With the Fall season upon us, arrives crisp autumn air, breezy afternoons and depending on the region in which you live, bright foliage worthy of countless views and pictures to sustain us in the colder months ahead. Seasonal travel, motivated by foliage viewing, is a big contributor to local economies and a deeply rooted tradition for many families. For some, exploring the countryside in autumn involves repeating visits to known locations, drawing comparisons from previous years and speculating on the factors, such as rainfall or the snap of cooler weather, that may have contributed to the final color outcome. Other travelers prefer to hike and surround themselves by nature in order to take in the colors and reflect on the passage of the season. In most cases driving, both as a means of accessing special locations or an end unto itself, is a familiar way to relax and enjoy the seasonal colors while staying in the comfort of your vehicle. In this article we will discuss how custom route maps can be created and developed as a platform to engage with the public while also encouraging user participation. These travel-related maps can be focused on a specific category or designed to include multiple options with the feature to filter for specific types of routes which meet specific needs. As with most mapping projects, the strength of the application is the ability to connect reliable data with an intuitive visual interface.
In this article we will look at the following topics:
US States Map with Drill Down Functionality
User Interaction with Custom Route Maps
Building a Multi-layer Map with Drill-Down Navigation
Most projects start with a top-level perspective that shows the United States delineated by State divisions, however, added features, including topographical details and a custom background image, along with relevant landmarks, can be included to engage users and enhance the interaction with the product. In the case of tourism-related maps with a focus on leisure, it would be encouraging to show the location of major cities, but also the distribution of mountain ranges and major rivers to visually define their distance from cities. In order to custom route maps to work effectively, the map should smoothly transition from a national view to an individual state view while preserving the topographical details at the lower levels. Information within a State can also be filtered based on the access level of the viewer. A common example of this would be to only show a few larger cities as icons at the national level, but include smaller communities along with text labels when viewing the map at the State level. For custom route maps, one approach would be to only show the route’s starting point as an icon on the map in order to avoid unnecessary crowing of information, however similar to the transition between the initial levels, once a start point is selected the State map would transition to street-level detail showing its entirety within Open Street Map. All of the data from the upper levels of the map would also be carried into the Open Street Map view, with the benefit that the route becomes visible as an overlay on any major road or path. The way that objects, including complex lines that compose routes, are shown in the project is through GPS coordinates, which in the case of custom route maps, would be collected by participants and later uploaded to the project. In addition to the course of the route, it would also be possible to add features, depicted as icons on the map, defining special scenic points with embedded images or user-provided videos. The dynamic nature of how data is called within the project makes it easy for users to explore the map, seamlessly changing between levels to view specific routes as a process to determine the start of their next adventure.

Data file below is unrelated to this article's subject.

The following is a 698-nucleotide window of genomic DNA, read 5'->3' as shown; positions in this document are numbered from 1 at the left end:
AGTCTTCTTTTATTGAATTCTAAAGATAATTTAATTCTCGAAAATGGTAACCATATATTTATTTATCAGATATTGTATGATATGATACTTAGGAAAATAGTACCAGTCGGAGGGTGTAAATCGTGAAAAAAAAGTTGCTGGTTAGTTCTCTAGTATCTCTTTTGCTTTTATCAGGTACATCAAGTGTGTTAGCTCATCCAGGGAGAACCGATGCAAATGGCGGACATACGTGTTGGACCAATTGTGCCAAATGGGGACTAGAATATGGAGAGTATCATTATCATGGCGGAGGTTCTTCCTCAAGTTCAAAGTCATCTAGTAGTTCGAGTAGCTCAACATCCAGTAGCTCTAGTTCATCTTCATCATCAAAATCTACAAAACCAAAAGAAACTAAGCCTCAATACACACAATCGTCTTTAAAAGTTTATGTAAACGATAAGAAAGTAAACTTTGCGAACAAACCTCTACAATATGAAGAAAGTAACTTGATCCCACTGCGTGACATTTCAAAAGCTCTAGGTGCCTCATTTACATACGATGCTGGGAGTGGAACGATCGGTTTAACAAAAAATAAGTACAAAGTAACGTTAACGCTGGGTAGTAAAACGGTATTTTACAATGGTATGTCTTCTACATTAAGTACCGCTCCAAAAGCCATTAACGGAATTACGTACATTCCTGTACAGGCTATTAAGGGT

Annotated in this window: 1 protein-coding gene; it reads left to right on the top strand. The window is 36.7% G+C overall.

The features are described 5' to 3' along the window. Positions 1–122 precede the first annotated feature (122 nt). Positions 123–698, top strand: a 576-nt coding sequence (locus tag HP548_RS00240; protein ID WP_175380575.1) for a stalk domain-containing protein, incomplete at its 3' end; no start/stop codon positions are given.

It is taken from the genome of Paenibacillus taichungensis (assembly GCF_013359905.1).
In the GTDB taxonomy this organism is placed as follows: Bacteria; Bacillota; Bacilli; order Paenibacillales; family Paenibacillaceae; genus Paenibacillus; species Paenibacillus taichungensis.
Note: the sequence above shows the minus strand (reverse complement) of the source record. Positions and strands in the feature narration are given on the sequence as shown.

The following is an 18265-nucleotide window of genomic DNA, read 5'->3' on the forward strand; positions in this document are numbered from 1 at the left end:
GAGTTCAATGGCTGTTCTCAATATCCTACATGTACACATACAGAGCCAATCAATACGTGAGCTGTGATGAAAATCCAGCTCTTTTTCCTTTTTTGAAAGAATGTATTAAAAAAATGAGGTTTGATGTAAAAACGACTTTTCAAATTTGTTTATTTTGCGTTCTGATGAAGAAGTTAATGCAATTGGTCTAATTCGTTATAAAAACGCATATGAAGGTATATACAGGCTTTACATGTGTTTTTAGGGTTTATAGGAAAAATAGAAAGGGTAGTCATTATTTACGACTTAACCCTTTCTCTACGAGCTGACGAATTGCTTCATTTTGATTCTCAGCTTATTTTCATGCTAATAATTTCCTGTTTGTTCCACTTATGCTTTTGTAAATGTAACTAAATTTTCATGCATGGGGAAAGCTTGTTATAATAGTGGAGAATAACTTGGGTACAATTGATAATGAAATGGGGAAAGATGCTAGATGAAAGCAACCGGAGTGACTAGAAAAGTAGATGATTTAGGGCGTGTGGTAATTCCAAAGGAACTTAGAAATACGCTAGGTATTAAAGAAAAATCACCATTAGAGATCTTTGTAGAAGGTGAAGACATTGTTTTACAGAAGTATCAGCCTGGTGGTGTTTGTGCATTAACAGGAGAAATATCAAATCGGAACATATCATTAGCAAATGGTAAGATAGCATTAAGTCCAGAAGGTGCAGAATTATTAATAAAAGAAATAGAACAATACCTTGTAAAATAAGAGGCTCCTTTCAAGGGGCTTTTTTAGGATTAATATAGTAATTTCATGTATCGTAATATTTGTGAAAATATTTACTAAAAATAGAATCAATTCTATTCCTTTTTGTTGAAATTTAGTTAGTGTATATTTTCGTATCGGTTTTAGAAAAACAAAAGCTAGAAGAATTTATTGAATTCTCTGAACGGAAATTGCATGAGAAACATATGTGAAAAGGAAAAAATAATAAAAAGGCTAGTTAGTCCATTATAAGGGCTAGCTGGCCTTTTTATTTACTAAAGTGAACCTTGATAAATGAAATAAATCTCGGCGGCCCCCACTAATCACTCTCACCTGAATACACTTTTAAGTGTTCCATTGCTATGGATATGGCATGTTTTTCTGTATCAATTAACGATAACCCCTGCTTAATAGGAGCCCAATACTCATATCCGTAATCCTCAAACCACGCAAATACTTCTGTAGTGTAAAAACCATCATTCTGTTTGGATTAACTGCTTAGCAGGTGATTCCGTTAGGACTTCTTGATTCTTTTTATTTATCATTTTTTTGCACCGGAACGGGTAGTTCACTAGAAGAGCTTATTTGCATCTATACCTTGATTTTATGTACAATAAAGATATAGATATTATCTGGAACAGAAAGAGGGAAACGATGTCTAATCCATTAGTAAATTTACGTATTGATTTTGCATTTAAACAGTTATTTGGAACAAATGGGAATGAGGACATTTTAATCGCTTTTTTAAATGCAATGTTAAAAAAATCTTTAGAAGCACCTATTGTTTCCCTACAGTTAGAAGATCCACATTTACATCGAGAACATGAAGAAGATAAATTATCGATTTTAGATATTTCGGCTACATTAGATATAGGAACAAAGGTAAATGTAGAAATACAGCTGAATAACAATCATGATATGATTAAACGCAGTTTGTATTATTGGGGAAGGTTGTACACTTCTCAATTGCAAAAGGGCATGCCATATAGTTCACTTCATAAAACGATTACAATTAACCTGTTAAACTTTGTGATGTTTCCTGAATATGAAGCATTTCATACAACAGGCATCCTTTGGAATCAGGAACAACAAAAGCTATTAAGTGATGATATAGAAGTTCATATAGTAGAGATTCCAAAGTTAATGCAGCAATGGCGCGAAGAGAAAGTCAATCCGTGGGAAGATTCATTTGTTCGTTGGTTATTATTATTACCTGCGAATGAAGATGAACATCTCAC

Continuing and Maintaining Custom Route Maps
Once the structure of a custom map has been created, with the laters having been defined and an overall look-and-feel established for the page, the fun of building the content begins. Some projects are oriented to be constructed in-house, where routes, along with all visual content are created by a team and produced on the map so that the public can view the application, but not contribute directly. This approach has many benefits, among which is the close oversight of content to ensure continuity and quality in the final publication of information. While this works well for smaller projects, perhaps focused on a reduced geographical area, the challenge to provide reliable first-hand content for larger regions can be too demanding. In many such examples, maps are created in one area by the original creators but eventually shared with the public to expand the content, while preserving a framework of controls to provide a unified experience throughout the project. This shared participation requires projects to have multi-level layers of access. The general public can view the map and provide feedback, but subscribed users registered and approved by an administrator can also post new content, including adding new routes and contributing points of interest with interactive content. Furthermore, any new entries would be flagged on the backend to require final approval by an administrator before being completely published and made visible to the public. As a project expands, it may start to cover many categories of routes that would be more beneficially shown as individual layers. A system of filters, to define custom map routes based on predefined categories, such as hiking trails, dirt roads, or by-ways to name a few options, would assist users in planning their next excursion.
As with any project, if you are considering creating a custom mapping solution, feel free to contact jQueryMaps for a free consultation.